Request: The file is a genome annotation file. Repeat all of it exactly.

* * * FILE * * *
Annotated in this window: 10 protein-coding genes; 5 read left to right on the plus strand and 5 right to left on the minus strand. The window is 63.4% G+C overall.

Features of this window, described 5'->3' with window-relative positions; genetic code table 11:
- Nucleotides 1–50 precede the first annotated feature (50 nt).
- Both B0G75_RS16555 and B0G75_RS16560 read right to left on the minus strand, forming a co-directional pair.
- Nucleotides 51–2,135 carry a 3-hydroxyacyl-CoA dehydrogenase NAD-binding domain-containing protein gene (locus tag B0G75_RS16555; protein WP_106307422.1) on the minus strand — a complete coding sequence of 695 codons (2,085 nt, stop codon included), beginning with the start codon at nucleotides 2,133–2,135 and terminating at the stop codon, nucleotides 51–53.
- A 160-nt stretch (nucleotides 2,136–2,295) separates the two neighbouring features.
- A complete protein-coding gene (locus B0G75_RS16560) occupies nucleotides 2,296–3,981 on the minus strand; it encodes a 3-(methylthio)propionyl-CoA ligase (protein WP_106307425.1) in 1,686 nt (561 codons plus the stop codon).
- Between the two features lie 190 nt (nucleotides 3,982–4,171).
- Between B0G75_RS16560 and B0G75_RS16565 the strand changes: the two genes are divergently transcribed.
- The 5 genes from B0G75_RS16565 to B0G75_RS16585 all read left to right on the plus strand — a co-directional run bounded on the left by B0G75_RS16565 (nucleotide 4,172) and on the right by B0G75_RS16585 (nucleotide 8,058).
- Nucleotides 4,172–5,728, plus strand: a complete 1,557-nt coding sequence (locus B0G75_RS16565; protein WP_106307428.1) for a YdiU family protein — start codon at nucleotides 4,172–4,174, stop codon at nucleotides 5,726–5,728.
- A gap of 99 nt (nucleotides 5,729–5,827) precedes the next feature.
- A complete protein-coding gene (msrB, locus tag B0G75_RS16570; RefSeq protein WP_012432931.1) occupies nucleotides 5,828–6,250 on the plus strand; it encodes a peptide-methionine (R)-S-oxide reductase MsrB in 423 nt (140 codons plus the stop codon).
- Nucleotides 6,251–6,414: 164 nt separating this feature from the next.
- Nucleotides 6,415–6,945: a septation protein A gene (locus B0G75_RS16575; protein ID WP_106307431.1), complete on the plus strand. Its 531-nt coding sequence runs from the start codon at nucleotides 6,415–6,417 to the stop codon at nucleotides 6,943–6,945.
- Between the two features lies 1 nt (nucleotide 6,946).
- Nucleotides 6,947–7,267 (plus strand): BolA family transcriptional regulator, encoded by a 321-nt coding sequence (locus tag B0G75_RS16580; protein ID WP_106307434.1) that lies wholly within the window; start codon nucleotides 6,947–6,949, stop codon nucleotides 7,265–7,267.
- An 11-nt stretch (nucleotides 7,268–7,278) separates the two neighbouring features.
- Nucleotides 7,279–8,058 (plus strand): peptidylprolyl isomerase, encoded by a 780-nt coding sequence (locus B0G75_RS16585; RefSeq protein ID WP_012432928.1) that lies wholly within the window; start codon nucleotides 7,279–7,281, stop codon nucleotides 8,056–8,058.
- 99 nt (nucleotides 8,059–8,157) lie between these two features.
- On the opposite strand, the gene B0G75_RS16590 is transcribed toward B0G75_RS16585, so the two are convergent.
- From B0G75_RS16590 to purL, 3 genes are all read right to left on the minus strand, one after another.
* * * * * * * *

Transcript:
Annotated in this window: 10 protein-coding genes; 5 read left to right on the plus strand and 5 right to left on the minus strand. The window is 63.4% G+C overall.

Features of this window, described 5'->3' with window-relative positions; genetic code table 11:
- Nucleotides 1–50 precede the first annotated feature (50 nt).
- Both B0G75_RS16555 and B0G75_RS16560 read right to left on the minus strand, forming a co-directional pair.
- Nucleotides 51–2,135 carry a 3-hydroxyacyl-CoA dehydrogenase NAD-binding domain-containing protein gene (locus tag B0G75_RS16555; protein WP_106307422.1) on the minus strand — a complete coding sequence of 695 codons (2,085 nt, stop codon included), beginning with the start codon at nucleotides 2,133–2,135 and terminating at the stop codon, nucleotides 51–53.
- A 160-nt stretch (nucleotides 2,136–2,295) separates the two neighbouring features.
- A complete protein-coding gene (locus B0G75_RS16560) occupies nucleotides 2,296–3,981 on the minus strand; it encodes a 3-(methylthio)propionyl-CoA ligase (protein WP_106307425.1) in 1,686 nt (561 codons plus the stop codon).
- Between the two features lie 190 nt (nucleotides 3,982–4,171).
- Between B0G75_RS16560 and B0G75_RS16565 the strand changes: the two genes are divergently transcribed.
- The 5 genes from B0G75_RS16565 to B0G75_RS16585 all read left to right on the plus strand — a co-directional run bounded on the left by B0G75_RS16565 (nucleotide 4,172) and on the right by B0G75_RS16585 (nucleotide 8,058).
- Nucleotides 4,172–5,728, plus strand: a complete 1,557-nt coding sequence (locus B0G75_RS16565; protein WP_106307428.1) for a YdiU family protein — start codon at nucleotides 4,172–4,174, stop codon at nucleotides 5,726–5,728.
- A gap of 99 nt (nucleotides 5,729–5,827) precedes the next feature.
- A complete protein-coding gene (msrB, locus tag B0G75_RS16570; RefSeq protein WP_012432931.1) occupies nucleotides 5,828–6,250 on the plus strand; it encodes a peptide-methionine (R)-S-oxide reductase MsrB in 423 nt (140 codons plus the stop codon).
- Nucleotides 6,251–6,414: 164 nt separating this feature from the next.
- Nucleotides 6,415–6,945: a septation protein A gene (locus B0G75_RS16575; protein ID WP_106307431.1), complete on the plus strand. Its 531-nt coding sequence runs from the start codon at nucleotides 6,415–6,417 to the stop codon at nucleotides 6,943–6,945.
- Between the two features lies 1 nt (nucleotide 6,946).
- Nucleotides 6,947–7,267 (plus strand): BolA family transcriptional regulator, encoded by a 321-nt coding sequence (locus tag B0G75_RS16580; protein ID WP_106307434.1) that lies wholly within the window; start codon nucleotides 6,947–6,949, stop codon nucleotides 7,265–7,267.
- An 11-nt stretch (nucleotides 7,268–7,278) separates the two neighbouring features.
- Nucleotides 7,279–8,058 (plus strand): peptidylprolyl isomerase, encoded by a 780-nt coding sequence (locus B0G75_RS16585; RefSeq protein ID WP_012432928.1) that lies wholly within the window; start codon nucleotides 7,279–7,281, stop codon nucleotides 8,056–8,058.
- 99 nt (nucleotides 8,059–8,157) lie between these two features.
- On the opposite strand, the gene B0G75_RS16590 is transcribed toward B0G75_RS16585, so the two are convergent.
- From B0G75_RS16590 to purL, 3 genes are all read right to left on the minus strand, one after another.